IEEE CS Grades 2018 Technology Predictions

Industrial IoT, Blockchain, Deep Learning, and Accelerators Earn Top Scores
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LOS ALAMITOS, Calif., 27 November 2018 – In December 2017, the IEEE Computer Society (IEEE-CS) released its technology adoption predictions for 2018, with a focus on deep learning, digital currencies, blockchain, industrial IoT, robotics, assisted transportation, and others on the front line of computing breakthroughs. Today, the IEEE-CS graded its 2018 predictions while providing insights on the advancements of the trends over the past year and analyses of their future potential. The overall score for the 2018 technology predictions is B.
“The past year has seen mature deployment of industrial IoT, continued adoption of deep learning, and expanded uses of blockchain technologies,” said Dejan Milojicic, IEEE-CS past president (2014). “We have seen continuation of innovative technologies from last year that are setting the stage for a promising 2019.”
Following are the IEEE-CS predictions, grades, and analyses:
1. Deep learning: A-
Undoubtedly, deep learning (DL) made huge strides toward broad adoption during the past year. The only reason it did not get an A is the extensive nature of DL that leads it to be used for everything and anything. We are confident that this will be filtered out next year and DL will become ubiquitous in the very near future.
2. Digital currencies: C-
The promise of the wide adoption of digital currencies has not seen fruition, primarily due to the volatility of the cryptocurrency markets.
3. Blockchain: A
There are extended opportunities for use of blockchain technologies independent of its initially popular use for digital currencies. This resulted in a high mark for our predictions.
4. Industrial IoT: A+
Industrial IoT scored a B+ last year due to insufficient adoption. Its adoption surpassed expectations this year, and was therefore the highest rated. It was ultimately the usefulness of the approach that swayed us in its ranking. This is also the technology where there is the most agreement among those who made the prediction (standard deviation was zero).
5. Robotics: B+
Robotics continued to have increased adoption, fueled by the adoption of accelerators and DL. However, it still has not reached its full potential, even though it continues to have a bright future.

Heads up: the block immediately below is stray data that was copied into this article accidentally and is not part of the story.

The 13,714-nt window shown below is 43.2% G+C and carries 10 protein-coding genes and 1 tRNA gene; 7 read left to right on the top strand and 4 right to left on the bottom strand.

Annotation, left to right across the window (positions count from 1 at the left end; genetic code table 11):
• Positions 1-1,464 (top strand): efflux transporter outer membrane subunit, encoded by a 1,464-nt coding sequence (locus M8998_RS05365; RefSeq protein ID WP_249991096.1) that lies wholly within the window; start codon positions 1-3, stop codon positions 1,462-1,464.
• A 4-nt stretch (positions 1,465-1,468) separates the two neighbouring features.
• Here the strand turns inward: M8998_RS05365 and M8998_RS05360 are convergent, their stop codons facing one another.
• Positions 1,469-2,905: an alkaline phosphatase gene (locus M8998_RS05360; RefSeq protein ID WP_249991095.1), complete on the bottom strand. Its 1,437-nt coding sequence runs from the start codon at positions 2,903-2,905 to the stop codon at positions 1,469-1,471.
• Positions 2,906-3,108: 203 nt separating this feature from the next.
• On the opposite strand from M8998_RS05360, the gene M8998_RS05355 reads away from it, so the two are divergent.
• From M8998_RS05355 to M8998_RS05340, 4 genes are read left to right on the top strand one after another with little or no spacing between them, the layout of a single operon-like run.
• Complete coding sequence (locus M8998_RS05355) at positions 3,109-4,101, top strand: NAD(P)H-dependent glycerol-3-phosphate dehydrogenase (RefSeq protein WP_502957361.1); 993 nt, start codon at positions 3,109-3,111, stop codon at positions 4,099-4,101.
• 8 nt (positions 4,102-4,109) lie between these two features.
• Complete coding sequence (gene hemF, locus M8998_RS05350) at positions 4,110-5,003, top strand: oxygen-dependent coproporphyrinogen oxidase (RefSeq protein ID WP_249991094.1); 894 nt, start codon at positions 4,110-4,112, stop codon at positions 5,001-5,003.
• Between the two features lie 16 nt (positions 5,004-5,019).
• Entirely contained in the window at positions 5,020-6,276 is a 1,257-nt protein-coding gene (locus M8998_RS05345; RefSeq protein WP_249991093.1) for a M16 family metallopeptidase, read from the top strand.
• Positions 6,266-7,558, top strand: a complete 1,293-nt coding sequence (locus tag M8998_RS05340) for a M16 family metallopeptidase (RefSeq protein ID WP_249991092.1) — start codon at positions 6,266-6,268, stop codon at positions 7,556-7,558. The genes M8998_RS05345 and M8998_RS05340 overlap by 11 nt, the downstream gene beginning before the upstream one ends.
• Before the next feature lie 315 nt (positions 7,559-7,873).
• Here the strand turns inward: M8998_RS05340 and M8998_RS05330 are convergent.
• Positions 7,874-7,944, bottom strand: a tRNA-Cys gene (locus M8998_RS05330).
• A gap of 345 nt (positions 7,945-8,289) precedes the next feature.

6. Assisted transportation: A-
Adoption of assisted transportation (or fully autonomous vehicles) has continued at a steady pace. In addition, electrical vehicles in constrained environments (airports, factories, etc.) have increasing autonomous deployment.
7. Augmented reality and virtual reality (AR/VR): B-
We expected a higher degree of AR and VR, beyond limited gadgets. It appears that its time has not quite come. We were too early in predicting its adoption.
8. Ethics, laws, and policies for privacy, security, and liability: C+
Even though the use of AI is emerging and ethics have been addressed sporadically, more general approaches to policies, privacy, security, and liability have not yet been addressed at the required scope.
9. Accelerators and 3D: A
AI and DL have forcefully driven the economy of accelerator use for a broad range of applications. This is true for traditional companies as well as a plethora of startups focusing on new accelerator hardware and software.
10. Cybersecurity and AI: C
The time for cybersecurity to benefit from AI (and vice versa) has not quite come. We are still confident that the two technologies will mutually benefit each other, but our prognosis was overly optimistic.
The process followed for ranking the predictions was simple and straightforward. The authors who originally made the predictions evaluated their predictions individually. Averages and standard deviations were used as a basis for the discussion, which eventually resulted in the final rating.
Authors’ overall rating for all 2018 predictions resulted in a score of B, a close comparison to the past 2017 technology predictions score of A-.
Predictions and the scorecard were delivered by Fred Douglis (Perspecta Labs), Paolo Faraboschi (Hewlett Packard Labs), Eitan Frachtenberg (data scientist), Erik DeBenedictis (Sandia National Labs), Phil Laplante (Penn State), and Dejan Milojicic (Hewlett Packard Labs).
IEEE-CS will announce its 2019 Technology Predictions in December 2018. The complete list will be available in the IEEE-CS Press Room.


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